CIVIL SOCIETY PAKISTAN

June 15, 2008

Tidal wave EDITORIAL (THE LONG MARCH)

Filed under: NEW GOVERNMENT AFTER MARCH 24-2008 — civilsocietypakistan @ 1:28 am
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THE NEWS

JUNE 15, 2008

EDITORIAL


The descent of the long-marchers on Islamabad, which began Friday afternoon and continued into Saturday, marks an event of immense significance. After decades, ordinary people may well prove the force they wield is mightier than that of dictators and political parties who align themselves with them. Buoyed by the immense crowd, the tone of the key speakers certainly left no doubt that they intended to ensure their target was attained. This goal, as lawyer leader and Supreme Court Bar Association President Aitzaz Ahsan clarified, was the restoration of the pre-November 3 judges and the creation of a welfare state. Mian Nawaz Sharif, who arrived at the venue of the mammoth rally several hours into Saturday, made it clear there would be no safe exit for the president. He also called on parliament to make decisions in keeping with the wishes of the people. He stressed these wishes included the departure of President Musharraf.

Whereas an initial plan to stage an indefinite sit-in at Islamabad was cancelled, with Aitzaz citing resource constraints, the impact of the long march will not dissipate with the dispersal of the hundreds of thousands who participated in it. Figures being projected range from about 200,000 to half a million with the actual figure, most probably, somewhere in between. By any standards, the gathering was huge. More remarkable still was the fact it included so large a cross-section of people, ranging from political workers and lawyers to ordinary housewives and professionals. It seems in many ways extraordinary that an issue which on paper appears to be rather academic – that is the restoration of judges – could have galvanized so many people to come together, braving high heat, hours of travel and the threat of terrorist attacks that now hover everywhere.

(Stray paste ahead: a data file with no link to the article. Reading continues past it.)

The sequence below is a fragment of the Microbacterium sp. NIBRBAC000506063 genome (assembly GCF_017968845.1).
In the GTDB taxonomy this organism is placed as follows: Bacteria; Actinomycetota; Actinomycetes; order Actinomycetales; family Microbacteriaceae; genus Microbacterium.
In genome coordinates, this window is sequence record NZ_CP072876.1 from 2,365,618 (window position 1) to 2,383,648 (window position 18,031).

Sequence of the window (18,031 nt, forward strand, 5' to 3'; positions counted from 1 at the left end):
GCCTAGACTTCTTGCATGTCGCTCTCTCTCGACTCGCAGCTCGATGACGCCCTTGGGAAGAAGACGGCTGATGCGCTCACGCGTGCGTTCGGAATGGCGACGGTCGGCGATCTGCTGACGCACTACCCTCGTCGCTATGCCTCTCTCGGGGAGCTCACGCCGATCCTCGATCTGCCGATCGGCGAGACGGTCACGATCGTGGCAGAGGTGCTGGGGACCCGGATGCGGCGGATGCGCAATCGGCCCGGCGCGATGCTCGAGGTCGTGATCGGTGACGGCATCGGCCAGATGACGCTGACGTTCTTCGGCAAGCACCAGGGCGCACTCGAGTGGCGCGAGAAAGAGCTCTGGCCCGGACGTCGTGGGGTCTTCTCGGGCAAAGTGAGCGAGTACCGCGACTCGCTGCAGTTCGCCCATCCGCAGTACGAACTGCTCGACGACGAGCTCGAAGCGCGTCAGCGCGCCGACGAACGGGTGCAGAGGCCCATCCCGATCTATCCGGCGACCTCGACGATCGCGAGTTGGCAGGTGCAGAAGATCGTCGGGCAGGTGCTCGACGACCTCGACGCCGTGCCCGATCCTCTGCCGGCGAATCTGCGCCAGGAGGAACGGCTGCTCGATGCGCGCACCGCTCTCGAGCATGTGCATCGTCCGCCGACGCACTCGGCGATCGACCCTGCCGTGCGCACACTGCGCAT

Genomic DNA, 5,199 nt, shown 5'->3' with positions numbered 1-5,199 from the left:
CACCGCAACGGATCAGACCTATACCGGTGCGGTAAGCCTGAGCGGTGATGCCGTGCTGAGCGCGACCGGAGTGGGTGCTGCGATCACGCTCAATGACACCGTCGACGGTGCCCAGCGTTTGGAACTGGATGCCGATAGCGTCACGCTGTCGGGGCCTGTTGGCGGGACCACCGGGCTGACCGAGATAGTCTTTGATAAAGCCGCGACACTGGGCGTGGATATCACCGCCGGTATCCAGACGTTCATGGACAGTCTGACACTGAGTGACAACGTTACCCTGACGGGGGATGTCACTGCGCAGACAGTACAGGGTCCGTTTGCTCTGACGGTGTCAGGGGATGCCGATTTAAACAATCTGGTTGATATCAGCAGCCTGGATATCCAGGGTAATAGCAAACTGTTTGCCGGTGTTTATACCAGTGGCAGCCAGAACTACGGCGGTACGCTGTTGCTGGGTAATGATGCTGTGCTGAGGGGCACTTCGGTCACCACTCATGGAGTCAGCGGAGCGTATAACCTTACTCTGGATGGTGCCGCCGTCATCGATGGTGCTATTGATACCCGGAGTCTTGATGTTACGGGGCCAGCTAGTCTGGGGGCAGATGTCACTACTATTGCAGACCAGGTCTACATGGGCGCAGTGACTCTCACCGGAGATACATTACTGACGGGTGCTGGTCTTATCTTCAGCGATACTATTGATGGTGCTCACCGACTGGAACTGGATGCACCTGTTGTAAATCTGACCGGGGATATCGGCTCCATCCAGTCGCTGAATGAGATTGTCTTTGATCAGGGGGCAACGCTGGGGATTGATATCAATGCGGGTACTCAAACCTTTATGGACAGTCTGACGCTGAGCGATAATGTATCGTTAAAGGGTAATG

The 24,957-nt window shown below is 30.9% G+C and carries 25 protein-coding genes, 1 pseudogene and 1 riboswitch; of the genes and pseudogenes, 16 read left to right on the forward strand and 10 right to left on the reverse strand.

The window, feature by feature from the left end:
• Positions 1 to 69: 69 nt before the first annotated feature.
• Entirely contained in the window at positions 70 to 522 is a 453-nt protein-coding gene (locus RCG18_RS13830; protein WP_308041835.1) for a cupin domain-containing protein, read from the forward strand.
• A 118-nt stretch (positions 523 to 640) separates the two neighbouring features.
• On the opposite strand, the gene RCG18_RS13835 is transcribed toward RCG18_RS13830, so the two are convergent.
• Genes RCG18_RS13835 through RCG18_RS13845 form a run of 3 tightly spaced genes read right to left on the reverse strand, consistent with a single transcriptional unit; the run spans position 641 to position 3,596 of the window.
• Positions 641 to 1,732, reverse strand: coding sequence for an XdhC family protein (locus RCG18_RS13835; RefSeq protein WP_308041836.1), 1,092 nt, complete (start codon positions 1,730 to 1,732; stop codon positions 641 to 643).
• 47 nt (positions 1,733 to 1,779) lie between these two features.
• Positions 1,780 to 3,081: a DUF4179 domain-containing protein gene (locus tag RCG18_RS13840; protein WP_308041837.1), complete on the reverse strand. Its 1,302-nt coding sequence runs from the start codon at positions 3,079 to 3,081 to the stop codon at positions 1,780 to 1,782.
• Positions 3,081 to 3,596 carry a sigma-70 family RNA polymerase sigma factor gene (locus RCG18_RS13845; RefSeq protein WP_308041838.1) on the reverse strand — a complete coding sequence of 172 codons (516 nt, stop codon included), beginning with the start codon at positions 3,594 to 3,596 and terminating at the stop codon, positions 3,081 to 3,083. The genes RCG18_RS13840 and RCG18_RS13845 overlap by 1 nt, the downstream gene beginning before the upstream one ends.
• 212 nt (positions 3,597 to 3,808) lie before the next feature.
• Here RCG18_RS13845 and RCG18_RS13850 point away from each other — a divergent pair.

What those who had predicted the long march would fizzle out, and the political parties – chiefly the PPP – which distanced itself from it, had not realized that the campaign for judicial restoration has metamorphosed since its earliest days. Today, it has come to represent a struggle by people against oppression, against injustice, against a lack of democracy and against wrong of every kind. The presence of tens of thousands of people under the shadows of the three buildings that represent the institutes of state; parliament, the Supreme Court and the presidency was as such extremely appropriate. The slogans raised hour after hour by the crowd, calling for Musharraf to leave, also made it clear which institution they saw as the main source of anti-people authority.

The results that emerge from the march on Islamabad are yet to be seen. Will President Musharraf, as he has done in the past, simply turn a blind eye to all that has happened and go back to his insistence that people wish him to stay? Has Aitzaz Ahsan emerged as, potentially, the man to lead the country at some point in the not too distant future? Will a newly galvanized PML-N carry on where the long march left off?

But perhaps most intriguing of all will be the impact on the PPP – the party that terms itself a party of the masses, yet removed itself from their midst as these masses converged on Islamabad. Within the party the voices critical of the manner in which Asif Ali Zardari has handled matters are rising. Some believe a split may not be far off; others say it is still not too late for the PPP to jump onto the long march bandwagon by beginning the process to impeach the president. But Zardari, who delivered a talk to Steel Mill workers in Karachi as the long marchers shook Islamabad, will have to make truly heroic efforts if his party is to recover from this latest debacle. The PPP, at present, is regarded as having allied itself with the presidency for reasons of expediency. After the long march, there is growing conviction that this is the losing side.

Parliament too, as the body representing people, needs to rise up to its role. All eyes will be on it during the days ahead. The people have shown they are capable of demanding their rights. Parliament needs to prove it is capable of delivering these to them.

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